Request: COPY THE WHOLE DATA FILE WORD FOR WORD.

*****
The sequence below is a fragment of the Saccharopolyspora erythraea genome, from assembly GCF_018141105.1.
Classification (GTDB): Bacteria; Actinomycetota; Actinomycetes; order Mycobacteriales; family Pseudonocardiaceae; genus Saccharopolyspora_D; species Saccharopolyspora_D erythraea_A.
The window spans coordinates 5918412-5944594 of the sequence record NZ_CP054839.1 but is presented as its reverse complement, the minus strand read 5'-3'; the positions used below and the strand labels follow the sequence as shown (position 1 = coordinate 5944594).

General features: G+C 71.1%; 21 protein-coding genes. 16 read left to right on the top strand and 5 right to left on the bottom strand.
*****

The sequence below is a fragment of the Saccharopolyspora erythraea genome, from assembly GCF_018141105.1.
Classification (GTDB): Bacteria; Actinomycetota; Actinomycetes; order Mycobacteriales; family Pseudonocardiaceae; genus Saccharopolyspora_D; species Saccharopolyspora_D erythraea_A.
The window spans coordinates 5918412-5944594 of the sequence record NZ_CP054839.1 but is presented as its reverse complement, the minus strand read 5'-3'; the positions used below and the strand labels follow the sequence as shown (position 1 = coordinate 5944594).

General features: G+C 71.1%; 21 protein-coding genes. 16 read left to right on the top strand and 5 right to left on the bottom strand.